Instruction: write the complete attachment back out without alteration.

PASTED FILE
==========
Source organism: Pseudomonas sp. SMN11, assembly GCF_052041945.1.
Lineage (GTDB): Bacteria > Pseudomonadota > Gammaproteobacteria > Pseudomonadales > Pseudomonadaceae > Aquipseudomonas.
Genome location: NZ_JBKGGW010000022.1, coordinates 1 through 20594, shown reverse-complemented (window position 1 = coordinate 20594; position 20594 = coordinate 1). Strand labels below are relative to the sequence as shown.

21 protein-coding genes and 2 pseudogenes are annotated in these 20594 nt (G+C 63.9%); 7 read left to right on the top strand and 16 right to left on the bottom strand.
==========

Source organism: Pseudomonas sp. SMN11, assembly GCF_052041945.1.
Lineage (GTDB): Bacteria > Pseudomonadota > Gammaproteobacteria > Pseudomonadales > Pseudomonadaceae > Aquipseudomonas.
Genome location: NZ_JBKGGW010000022.1, coordinates 1 through 20594, shown reverse-complemented (window position 1 = coordinate 20594; position 20594 = coordinate 1). Strand labels below are relative to the sequence as shown.

21 protein-coding genes and 2 pseudogenes are annotated in these 20594 nt (G+C 63.9%); 7 read left to right on the top strand and 16 right to left on the bottom strand.